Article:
Environmental Science is a multidisciplinary field integrating topics from the geosciences, physical sciences, biological sciences, and public policy (including economic, legal, and social aspects) as they pertain to understanding working of the earth’s ecosystems and the interplay of humans within those systems.
This course is an examination and analysis of the biological sciences within the context of the interrelationship between human populations and their natural surroundings. The characteristics of natural systems are described and the effects and impacts of human activities on these systems are considered. The course introduces the principles of scientific inquiry and experimental methodology in the study of ecological concepts and environmental issues. Alternatives and approaches to deal with environmental problems are considered and evaluated.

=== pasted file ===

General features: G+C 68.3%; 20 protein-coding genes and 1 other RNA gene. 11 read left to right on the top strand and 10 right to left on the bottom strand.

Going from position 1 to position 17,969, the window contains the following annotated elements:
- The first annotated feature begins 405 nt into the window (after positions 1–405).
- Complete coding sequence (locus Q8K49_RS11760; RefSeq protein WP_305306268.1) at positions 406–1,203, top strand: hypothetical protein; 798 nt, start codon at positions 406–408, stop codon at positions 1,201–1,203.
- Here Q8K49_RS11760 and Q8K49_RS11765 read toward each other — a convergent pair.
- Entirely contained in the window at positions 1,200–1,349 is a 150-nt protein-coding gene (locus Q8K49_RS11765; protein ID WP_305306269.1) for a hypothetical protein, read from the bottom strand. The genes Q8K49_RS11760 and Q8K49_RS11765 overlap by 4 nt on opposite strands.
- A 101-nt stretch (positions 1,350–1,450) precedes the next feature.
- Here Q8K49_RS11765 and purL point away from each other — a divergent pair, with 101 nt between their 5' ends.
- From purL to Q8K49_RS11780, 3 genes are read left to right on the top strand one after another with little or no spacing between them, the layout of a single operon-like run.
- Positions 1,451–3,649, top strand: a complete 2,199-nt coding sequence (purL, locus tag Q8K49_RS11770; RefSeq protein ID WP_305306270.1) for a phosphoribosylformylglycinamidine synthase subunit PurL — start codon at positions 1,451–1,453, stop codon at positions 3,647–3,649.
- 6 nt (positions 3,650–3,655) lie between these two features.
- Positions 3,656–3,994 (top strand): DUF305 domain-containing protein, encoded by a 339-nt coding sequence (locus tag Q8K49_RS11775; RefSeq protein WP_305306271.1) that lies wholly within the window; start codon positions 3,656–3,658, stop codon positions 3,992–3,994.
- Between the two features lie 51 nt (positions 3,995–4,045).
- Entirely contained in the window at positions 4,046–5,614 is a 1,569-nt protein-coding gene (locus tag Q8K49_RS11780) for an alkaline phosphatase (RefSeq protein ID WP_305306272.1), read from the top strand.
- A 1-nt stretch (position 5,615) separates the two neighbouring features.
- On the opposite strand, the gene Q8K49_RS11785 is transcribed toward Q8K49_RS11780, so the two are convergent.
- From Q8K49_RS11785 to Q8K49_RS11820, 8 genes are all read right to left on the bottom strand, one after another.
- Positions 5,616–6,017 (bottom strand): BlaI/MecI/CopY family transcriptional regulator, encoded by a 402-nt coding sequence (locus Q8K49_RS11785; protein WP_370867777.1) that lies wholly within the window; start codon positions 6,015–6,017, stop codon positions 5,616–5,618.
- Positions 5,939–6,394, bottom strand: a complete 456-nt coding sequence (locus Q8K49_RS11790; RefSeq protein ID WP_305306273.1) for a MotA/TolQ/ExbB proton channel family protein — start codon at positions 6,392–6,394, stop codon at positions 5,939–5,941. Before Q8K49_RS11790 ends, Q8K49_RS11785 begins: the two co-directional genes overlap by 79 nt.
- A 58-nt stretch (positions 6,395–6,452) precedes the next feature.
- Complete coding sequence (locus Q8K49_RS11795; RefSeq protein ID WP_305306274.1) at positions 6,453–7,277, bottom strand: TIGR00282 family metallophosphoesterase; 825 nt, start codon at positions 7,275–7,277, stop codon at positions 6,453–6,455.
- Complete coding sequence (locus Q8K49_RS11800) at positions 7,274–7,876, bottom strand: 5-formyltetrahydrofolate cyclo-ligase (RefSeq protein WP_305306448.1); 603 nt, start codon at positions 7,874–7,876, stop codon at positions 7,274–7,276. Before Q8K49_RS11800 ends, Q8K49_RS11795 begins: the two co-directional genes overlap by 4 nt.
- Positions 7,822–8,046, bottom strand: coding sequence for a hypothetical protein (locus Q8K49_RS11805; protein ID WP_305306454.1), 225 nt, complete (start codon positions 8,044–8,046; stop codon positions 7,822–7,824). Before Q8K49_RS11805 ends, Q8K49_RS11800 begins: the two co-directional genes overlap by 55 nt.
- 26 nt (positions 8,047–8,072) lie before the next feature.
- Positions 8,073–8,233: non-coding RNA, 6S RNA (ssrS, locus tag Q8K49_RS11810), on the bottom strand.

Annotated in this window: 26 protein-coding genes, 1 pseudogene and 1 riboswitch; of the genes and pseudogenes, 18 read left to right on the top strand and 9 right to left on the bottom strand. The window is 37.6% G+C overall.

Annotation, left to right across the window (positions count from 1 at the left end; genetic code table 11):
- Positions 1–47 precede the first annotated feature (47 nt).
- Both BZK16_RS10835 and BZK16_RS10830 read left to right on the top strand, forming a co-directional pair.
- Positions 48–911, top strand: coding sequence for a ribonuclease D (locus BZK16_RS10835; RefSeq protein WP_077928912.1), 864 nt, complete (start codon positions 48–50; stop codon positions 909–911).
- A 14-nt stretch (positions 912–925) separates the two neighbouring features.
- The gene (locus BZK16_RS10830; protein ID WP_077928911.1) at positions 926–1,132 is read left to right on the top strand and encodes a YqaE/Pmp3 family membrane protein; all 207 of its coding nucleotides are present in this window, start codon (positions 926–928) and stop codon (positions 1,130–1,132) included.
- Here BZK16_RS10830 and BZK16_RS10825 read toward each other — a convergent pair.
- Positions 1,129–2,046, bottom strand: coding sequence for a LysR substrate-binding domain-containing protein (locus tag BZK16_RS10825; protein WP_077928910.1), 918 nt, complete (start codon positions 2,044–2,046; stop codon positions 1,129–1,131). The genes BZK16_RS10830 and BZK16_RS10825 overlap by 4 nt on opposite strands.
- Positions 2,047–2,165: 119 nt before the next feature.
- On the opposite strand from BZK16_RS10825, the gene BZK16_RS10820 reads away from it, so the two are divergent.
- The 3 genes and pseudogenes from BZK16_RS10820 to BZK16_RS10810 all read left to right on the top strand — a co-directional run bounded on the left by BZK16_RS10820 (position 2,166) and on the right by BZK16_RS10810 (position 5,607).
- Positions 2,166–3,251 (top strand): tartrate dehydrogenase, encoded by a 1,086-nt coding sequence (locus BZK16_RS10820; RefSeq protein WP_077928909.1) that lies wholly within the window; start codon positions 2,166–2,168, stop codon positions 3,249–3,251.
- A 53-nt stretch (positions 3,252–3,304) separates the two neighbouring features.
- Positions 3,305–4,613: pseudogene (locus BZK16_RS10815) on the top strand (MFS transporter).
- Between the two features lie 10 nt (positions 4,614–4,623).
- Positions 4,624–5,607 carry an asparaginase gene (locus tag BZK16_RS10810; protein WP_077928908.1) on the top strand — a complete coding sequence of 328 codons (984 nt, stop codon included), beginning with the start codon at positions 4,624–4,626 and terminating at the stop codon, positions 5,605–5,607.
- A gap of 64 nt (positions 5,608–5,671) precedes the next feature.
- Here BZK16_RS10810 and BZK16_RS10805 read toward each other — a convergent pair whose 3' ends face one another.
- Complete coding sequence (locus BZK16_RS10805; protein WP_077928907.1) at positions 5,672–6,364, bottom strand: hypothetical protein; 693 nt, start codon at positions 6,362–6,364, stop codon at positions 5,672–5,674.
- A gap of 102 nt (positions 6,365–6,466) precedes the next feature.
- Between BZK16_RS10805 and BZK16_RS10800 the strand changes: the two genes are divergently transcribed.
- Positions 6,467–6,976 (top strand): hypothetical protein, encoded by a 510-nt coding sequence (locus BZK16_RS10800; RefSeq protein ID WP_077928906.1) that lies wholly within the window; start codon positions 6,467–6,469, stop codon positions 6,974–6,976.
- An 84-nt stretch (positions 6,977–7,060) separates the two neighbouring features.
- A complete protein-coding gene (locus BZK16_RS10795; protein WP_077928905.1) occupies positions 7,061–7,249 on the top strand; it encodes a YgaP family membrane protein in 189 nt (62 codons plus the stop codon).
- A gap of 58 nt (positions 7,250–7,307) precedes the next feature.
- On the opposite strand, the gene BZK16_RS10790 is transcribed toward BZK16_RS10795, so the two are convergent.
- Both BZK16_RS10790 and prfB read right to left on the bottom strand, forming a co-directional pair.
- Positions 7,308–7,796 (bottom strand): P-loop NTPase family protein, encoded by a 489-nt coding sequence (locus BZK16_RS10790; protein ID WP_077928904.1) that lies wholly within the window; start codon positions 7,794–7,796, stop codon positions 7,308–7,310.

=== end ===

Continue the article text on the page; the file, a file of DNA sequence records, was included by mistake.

This course is an introduction to the physical science and geoscience concepts related to the natural environment. It is an in-depth look at the science underlying critical environmental issues, including various types of pollution, resource utilization and depletion, atmospheric changes, energy sources, water resources and quality, waste management, and urban environments. The role of the physical sciences in supporting sustainability will be investigated.
This course examines American environmental policy and how natural resources are managed. The historical, global, and ethical dimensions of how our society relates to the environment are analyzed from an interdisciplinary perspective.
This course examines key processes regulating terrestrial ecosystem productivity and function. Specific focus is placed on plant-soil interactions above and below ground. This course includes study of the functional relationships between soil, plant, and atmospheric influences on the development and sustainability of terrestial biomes.
This course explores Earth's natural resources and issues pertaining to their management, conservation, and preservation. Renewable and non-renewable resources will be investigated, and conceptual methods and models for analyzing Earth's hydrosphere, geosphere, biosphere, atmosphere, and pedosphere (soils) will be developed. Discussion will include topics related to ecological relationships of water, energy sources, air, soil, grasslands, wetlands, forests, wildlife, and agricultural factors.